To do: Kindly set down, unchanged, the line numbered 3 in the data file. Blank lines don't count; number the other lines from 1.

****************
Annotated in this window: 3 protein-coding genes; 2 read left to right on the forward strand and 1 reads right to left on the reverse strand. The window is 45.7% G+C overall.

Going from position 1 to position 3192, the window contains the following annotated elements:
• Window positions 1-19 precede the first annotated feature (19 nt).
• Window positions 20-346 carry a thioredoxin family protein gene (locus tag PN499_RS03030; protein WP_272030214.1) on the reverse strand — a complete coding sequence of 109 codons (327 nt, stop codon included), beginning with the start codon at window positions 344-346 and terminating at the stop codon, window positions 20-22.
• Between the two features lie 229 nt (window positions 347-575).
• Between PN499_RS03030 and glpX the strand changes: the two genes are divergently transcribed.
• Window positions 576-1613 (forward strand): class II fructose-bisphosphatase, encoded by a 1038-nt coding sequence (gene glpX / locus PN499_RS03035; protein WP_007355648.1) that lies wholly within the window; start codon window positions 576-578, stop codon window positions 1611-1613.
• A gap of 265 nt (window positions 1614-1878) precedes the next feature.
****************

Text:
• Window positions 1-19 precede the first annotated feature (19 nt).